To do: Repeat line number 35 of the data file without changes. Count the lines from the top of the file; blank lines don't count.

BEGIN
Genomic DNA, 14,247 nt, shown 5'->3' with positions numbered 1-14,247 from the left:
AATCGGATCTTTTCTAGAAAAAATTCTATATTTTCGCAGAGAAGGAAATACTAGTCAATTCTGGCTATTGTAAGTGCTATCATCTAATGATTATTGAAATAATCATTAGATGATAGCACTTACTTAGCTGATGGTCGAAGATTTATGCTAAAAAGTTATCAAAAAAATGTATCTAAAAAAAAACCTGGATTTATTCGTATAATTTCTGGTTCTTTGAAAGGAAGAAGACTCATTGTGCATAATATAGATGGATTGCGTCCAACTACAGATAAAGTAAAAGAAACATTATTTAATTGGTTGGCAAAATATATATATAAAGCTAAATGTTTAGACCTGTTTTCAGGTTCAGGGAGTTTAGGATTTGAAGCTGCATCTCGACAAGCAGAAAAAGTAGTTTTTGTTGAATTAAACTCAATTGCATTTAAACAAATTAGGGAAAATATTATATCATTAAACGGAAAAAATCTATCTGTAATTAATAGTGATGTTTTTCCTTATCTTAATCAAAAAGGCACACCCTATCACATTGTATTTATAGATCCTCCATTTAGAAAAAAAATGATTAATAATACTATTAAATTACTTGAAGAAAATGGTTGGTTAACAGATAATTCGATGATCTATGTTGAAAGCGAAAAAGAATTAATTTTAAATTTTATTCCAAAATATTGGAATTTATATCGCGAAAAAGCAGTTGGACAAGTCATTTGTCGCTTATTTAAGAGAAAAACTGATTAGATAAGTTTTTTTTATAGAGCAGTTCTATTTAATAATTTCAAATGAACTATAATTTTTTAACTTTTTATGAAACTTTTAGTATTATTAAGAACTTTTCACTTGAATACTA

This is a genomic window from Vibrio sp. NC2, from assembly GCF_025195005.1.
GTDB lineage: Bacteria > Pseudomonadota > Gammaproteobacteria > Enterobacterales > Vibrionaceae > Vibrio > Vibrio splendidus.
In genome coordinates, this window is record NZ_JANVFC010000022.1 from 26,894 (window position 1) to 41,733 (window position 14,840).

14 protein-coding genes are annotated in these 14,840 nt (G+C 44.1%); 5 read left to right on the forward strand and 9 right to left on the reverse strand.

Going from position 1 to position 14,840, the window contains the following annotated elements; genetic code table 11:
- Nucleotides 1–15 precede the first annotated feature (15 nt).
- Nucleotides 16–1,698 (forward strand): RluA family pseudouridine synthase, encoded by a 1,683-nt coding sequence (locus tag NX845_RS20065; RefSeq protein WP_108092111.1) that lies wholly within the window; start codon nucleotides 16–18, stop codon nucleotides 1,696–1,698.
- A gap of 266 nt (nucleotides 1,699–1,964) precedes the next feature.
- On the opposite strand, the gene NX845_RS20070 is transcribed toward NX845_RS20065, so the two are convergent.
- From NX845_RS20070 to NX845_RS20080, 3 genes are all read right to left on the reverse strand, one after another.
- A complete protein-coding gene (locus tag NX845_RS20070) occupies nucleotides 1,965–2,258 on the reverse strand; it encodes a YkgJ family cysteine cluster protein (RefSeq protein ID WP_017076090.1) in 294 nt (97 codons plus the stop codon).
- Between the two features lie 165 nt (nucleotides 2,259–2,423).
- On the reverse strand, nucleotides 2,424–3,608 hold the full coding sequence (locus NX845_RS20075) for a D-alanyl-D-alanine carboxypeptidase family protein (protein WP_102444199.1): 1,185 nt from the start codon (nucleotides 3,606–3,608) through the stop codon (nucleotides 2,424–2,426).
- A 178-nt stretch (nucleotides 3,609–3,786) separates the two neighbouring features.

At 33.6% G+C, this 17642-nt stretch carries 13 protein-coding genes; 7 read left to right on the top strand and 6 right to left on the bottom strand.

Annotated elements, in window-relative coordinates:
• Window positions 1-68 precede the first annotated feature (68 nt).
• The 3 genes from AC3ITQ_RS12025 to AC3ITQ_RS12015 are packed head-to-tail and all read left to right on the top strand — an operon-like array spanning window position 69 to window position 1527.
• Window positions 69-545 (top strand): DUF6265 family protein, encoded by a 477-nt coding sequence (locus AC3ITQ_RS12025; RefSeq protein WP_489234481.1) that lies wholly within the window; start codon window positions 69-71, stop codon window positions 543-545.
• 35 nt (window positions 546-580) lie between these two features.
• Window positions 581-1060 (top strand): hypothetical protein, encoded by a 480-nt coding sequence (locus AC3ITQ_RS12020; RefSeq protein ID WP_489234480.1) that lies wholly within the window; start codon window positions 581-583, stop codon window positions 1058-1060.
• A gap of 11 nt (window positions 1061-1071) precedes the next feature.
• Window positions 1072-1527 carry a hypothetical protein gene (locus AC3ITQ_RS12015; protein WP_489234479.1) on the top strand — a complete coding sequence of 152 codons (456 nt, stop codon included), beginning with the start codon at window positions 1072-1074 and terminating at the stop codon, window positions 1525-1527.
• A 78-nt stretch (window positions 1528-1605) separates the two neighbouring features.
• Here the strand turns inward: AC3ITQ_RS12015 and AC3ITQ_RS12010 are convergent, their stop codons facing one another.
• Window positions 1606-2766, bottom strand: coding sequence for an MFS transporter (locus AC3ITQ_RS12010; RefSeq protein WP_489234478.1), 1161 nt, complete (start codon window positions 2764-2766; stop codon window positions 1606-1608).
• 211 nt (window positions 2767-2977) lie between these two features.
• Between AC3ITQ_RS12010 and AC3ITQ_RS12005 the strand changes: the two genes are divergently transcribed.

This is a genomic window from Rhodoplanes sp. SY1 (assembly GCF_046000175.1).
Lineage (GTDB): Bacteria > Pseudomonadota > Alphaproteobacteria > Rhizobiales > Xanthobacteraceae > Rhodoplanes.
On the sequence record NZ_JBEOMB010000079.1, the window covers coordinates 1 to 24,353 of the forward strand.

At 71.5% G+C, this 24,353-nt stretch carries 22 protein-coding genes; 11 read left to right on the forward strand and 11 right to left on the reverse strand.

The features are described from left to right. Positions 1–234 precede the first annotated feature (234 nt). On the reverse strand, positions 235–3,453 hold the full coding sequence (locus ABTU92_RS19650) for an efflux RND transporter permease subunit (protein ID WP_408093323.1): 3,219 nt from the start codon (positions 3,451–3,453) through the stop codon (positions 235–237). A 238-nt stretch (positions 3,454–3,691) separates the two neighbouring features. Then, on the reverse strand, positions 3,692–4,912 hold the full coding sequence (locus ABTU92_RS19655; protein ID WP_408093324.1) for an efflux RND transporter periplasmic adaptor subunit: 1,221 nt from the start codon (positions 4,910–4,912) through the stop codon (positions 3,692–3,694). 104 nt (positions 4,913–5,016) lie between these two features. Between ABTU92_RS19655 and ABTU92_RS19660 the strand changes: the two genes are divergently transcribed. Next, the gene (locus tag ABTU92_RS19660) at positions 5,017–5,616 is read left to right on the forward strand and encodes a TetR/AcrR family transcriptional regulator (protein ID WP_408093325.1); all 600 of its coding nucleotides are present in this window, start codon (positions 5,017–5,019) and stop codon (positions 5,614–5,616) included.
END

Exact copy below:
The features are described from left to right. Positions 1–234 precede the first annotated feature (234 nt). On the reverse strand, positions 235–3,453 hold the full coding sequence (locus ABTU92_RS19650) for an efflux RND transporter permease subunit (protein ID WP_408093323.1): 3,219 nt from the start codon (positions 3,451–3,453) through the stop codon (positions 235–237). A 238-nt stretch (positions 3,454–3,691) separates the two neighbouring features. Then, on the reverse strand, positions 3,692–4,912 hold the full coding sequence (locus ABTU92_RS19655; protein ID WP_408093324.1) for an efflux RND transporter periplasmic adaptor subunit: 1,221 nt from the start codon (positions 4,910–4,912) through the stop codon (positions 3,692–3,694). 104 nt (positions 4,913–5,016) lie between these two features. Between ABTU92_RS19655 and ABTU92_RS19660 the strand changes: the two genes are divergently transcribed. Next, the gene (locus tag ABTU92_RS19660) at positions 5,017–5,616 is read left to right on the forward strand and encodes a TetR/AcrR family transcriptional regulator (protein ID WP_408093325.1); all 600 of its coding nucleotides are present in this window, start codon (positions 5,017–5,019) and stop codon (positions 5,614–5,616) included.